Many Indians wish it snowed in India (it snows only in the extreme northern states like Kashmir). They don’t realise that snowstorms can be as bad as the annual heat waves and cyclones that we get in the tropics here. The third picture in the previous post looks awesome. Thanks for sharing these.
I’ve been thinking about you and Jeff and my other on-line friends who are experiencing this blizzard. I hope everyone is safe and finding a way to stay warm. Best wishes and a (sadly imaginary) mug of steaming hot cocoa.
Don’t worry about Jeff and Jackie Meyerson, Deb. They’re safely ensconced in Florida for the winter.
Snow looks pretty, Prashant, but it can be deadly, too. Plenty of people will die of heart attacks shoveling snow. If you lose power in a snow storm (a common event) you’re in trouble. And, of course, the traffic accidents create even more danger.
Thanks, Deb! You warm vibe reached snowy Western NY! With my trusty snow blower, Big Red, I’ve got the snow situation under control. But some people, like the folks in Boston, have it a lot worse.
Yikes is right, Bill. Seeing Katie’s car buried in snow really captures your attention.
Well, she does have a mirror at least. Can’t see anything else. This has happened to us a couple of times and all you can do is wait for the sun and rain to melt it. Fortunately both New York and Boston have pretty good transit systems. Can she get to work without the car?
Thanks, Deb. As Bill said we’re down in beautiful, warm and mostly sunny South Florida for five weeks. It’s been mostly in the 70′s to low 80′s in the two weeks we’ve been here. It’s always good to miss a snowstorm, though from what I understand our area was not hit nearly as badly as Boston. My cousin in Connecticut, on the other hand, had 38 INCHES of snow plus drifts, but at least she didn’t lose power.
Katie and her friends will dig out the Altima today, Jeff. Katie’s job requires a car so she’ll have to drive around the Boston area tomorrow. But, I’ve taught Katie good winter driving skills so she should be okay. She just has to worry about the knuckleheads on the road who don’t know how to contend with ice and snow.
Western NY used to average about a 100 inches of snow each year, Jeff. But, now with global warming, we get about half that amount.
Out here in CA, rain seems to throw them.
That’s because It Never Rains in Southern California.
I remember a Near Death Experience in New Orleans years ago when I found myself hydroplaning during a torrential rain storm, Patti. I was traveling at 60 mph when suddenly I was engulfed in a wall of water. The rain so intense I couldn’t see a thing.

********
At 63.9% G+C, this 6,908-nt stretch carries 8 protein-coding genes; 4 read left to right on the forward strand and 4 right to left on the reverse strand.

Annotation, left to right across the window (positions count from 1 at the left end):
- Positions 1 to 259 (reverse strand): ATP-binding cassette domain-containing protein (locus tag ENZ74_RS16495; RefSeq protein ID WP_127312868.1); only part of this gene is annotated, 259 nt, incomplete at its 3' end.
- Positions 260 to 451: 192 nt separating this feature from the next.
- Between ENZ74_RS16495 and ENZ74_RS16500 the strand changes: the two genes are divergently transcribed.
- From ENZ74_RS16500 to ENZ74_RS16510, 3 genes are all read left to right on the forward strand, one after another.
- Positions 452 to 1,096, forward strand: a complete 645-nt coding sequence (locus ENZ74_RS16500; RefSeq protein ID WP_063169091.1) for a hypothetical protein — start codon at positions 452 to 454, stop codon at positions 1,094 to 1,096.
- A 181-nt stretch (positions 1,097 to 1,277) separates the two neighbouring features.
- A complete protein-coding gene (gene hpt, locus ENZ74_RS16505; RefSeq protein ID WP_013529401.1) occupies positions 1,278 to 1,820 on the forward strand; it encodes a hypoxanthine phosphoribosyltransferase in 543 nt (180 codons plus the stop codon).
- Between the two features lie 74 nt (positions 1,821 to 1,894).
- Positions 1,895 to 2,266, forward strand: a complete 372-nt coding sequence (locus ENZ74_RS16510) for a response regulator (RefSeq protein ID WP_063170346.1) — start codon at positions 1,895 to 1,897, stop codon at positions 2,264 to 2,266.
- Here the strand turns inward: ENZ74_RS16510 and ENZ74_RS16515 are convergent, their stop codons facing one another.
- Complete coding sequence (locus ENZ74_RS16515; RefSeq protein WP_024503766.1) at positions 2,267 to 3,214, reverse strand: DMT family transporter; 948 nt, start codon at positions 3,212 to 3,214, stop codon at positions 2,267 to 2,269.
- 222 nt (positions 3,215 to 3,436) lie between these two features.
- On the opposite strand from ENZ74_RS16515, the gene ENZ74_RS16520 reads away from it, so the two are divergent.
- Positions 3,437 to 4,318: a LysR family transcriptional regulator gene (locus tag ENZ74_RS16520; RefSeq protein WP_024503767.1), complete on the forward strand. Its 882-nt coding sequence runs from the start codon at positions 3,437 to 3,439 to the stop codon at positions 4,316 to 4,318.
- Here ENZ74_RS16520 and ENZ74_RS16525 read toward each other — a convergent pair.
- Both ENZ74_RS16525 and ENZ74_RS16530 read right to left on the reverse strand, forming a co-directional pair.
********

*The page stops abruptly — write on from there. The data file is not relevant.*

I repeat, we had an inch of fog, and it was brutal. Ah well. Patti, the problem in CA with rain is it’s infrequent enough that it brings the road oils to the surface and makes things extremely slick. No one seems to know how to slow down, however, so… wham. Old timers like me knew how to handle it, but a lot of people didn’t.
George, you were all set with that gas generator of yours, even if you’d have had a lot more, and lost power too.
Yes, Rick, we’re prepared for anything now that we have our natural gas generator. We get dense fog around here, too (Lake Erie and Lake Ontario have that effect). When it’s foggy, I hunker down and stay home.
Fog, torrential rain, snow, ice, hail–I’ve lived with them all and I’m still here to tell the tale.
We’re right on The Narrows and not far from Great South Bay so we get plenty of days with fog too. Sometimes the foghorns will blow for hours. Rick, the worst I can remember was on Christmas Day when we had just moved to Bay Ridge. We had already made plans to visit my parents (then still in the Bay Area) and had a Christmas Day morning flight from Newark to San Francisco. The fog was so bad crossing the Verrazano Bridge you could not see more than a few feet ahead. I was just thankful we had the road pretty much to ourselves because it was scary.
Only the strong survive, Bob.
Garrision Keillor says it’s best not to take pictures like this; that way you can always recall and recount the snowfall years from now without the hindrance of fact-based documentation.
Rather like Fox News, come to think of it!
I used to tell my kids stories of when I had to walk miles to school through 3-foot snow drifts and fighting hungry wolves all the way, Dan.
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